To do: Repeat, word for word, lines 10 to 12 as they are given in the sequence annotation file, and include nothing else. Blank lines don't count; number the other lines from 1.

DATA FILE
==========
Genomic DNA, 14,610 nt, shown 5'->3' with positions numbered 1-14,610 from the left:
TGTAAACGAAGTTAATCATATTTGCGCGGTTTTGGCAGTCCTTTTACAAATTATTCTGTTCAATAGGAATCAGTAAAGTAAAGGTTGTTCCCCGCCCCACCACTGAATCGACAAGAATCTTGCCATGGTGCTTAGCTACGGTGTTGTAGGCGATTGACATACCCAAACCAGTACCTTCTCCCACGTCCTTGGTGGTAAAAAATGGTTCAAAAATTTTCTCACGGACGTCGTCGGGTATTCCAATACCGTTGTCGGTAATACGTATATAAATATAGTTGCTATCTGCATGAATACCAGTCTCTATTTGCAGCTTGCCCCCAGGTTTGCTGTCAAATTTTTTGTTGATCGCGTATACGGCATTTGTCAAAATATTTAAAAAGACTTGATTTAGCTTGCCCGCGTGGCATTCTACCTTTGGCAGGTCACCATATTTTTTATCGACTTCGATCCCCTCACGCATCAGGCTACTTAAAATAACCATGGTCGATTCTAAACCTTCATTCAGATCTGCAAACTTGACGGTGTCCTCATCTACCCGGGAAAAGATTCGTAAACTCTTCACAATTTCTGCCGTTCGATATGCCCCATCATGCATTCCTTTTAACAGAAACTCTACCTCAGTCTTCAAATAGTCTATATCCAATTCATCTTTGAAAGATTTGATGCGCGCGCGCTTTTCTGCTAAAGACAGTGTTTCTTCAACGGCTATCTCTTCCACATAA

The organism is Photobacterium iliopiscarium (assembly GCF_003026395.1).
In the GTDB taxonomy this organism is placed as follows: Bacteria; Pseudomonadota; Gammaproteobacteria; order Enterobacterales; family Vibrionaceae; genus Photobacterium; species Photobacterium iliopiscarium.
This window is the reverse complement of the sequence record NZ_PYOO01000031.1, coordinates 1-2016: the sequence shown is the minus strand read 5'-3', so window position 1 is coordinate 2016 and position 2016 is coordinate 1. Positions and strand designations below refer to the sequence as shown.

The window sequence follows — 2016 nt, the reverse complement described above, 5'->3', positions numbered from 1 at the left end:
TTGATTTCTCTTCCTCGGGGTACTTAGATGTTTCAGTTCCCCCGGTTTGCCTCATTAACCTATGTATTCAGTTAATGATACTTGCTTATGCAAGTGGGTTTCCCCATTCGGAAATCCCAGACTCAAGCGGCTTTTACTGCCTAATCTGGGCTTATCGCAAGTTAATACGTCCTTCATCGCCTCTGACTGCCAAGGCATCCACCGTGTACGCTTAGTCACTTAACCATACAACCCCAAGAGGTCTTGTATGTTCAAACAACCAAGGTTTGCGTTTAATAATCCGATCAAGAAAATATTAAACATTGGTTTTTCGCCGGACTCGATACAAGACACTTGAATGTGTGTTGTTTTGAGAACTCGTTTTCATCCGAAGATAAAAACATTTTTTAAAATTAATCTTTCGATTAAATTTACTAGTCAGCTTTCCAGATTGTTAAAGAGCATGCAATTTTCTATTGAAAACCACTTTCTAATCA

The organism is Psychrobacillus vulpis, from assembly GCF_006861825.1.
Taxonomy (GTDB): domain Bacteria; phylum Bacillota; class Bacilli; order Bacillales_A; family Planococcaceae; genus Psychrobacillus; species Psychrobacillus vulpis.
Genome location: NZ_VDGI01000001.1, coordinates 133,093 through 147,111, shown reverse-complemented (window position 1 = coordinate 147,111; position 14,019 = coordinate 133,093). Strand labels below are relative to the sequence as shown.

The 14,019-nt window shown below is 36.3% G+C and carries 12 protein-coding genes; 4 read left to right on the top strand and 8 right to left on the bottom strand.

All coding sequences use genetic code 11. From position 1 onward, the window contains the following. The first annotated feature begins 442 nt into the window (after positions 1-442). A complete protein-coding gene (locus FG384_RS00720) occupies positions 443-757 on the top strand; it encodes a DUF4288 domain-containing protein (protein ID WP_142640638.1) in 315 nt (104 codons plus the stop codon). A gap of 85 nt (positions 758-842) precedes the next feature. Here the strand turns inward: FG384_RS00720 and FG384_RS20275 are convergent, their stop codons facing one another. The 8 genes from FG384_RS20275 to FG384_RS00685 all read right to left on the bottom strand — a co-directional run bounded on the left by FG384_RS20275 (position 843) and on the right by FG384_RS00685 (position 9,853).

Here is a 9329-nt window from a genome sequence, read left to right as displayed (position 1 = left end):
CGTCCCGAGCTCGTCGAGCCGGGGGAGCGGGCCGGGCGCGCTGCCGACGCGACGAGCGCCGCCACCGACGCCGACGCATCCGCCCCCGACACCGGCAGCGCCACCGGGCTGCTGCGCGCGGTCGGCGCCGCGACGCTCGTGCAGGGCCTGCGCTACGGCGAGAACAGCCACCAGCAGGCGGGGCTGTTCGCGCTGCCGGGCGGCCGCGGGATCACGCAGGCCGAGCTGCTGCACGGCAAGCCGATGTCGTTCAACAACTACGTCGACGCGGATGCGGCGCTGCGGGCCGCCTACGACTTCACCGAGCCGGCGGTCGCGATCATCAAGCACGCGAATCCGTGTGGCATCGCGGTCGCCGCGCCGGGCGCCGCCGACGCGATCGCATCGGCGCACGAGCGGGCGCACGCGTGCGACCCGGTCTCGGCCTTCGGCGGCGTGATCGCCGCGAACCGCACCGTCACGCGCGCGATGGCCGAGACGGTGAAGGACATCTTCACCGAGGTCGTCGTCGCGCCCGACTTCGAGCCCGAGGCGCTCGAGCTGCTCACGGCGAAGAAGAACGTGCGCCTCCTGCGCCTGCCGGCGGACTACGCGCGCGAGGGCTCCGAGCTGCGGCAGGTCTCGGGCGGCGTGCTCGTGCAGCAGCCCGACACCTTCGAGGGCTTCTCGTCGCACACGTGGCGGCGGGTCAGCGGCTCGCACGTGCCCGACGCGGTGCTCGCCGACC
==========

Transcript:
Genome location: NZ_VDGI01000001.1, coordinates 133,093 through 147,111, shown reverse-complemented (window position 1 = coordinate 147,111; position 14,019 = coordinate 133,093). Strand labels below are relative to the sequence as shown.

The 14,019-nt window shown below is 36.3% G+C and carries 12 protein-coding genes; 4 read left to right on the top strand and 8 right to left on the bottom strand.

All coding sequences use genetic code 11. From position 1 onward, the window contains the following. The first annotated feature begins 442 nt into the window (after positions 1-442). A complete protein-coding gene (locus FG384_RS00720) occupies positions 443-757 on the top strand; it encodes a DUF4288 domain-containing protein (protein ID WP_142640638.1) in 315 nt (104 codons plus the stop codon). A gap of 85 nt (positions 758-842) precedes the next feature. Here the strand turns inward: FG384_RS00720 and FG384_RS20275 are convergent, their stop codons facing one another. The 8 genes from FG384_RS20275 to FG384_RS00685 all read right to left on the bottom strand — a co-directional run bounded on the left by FG384_RS20275 (position 843) and on the right by FG384_RS00685 (position 9,853).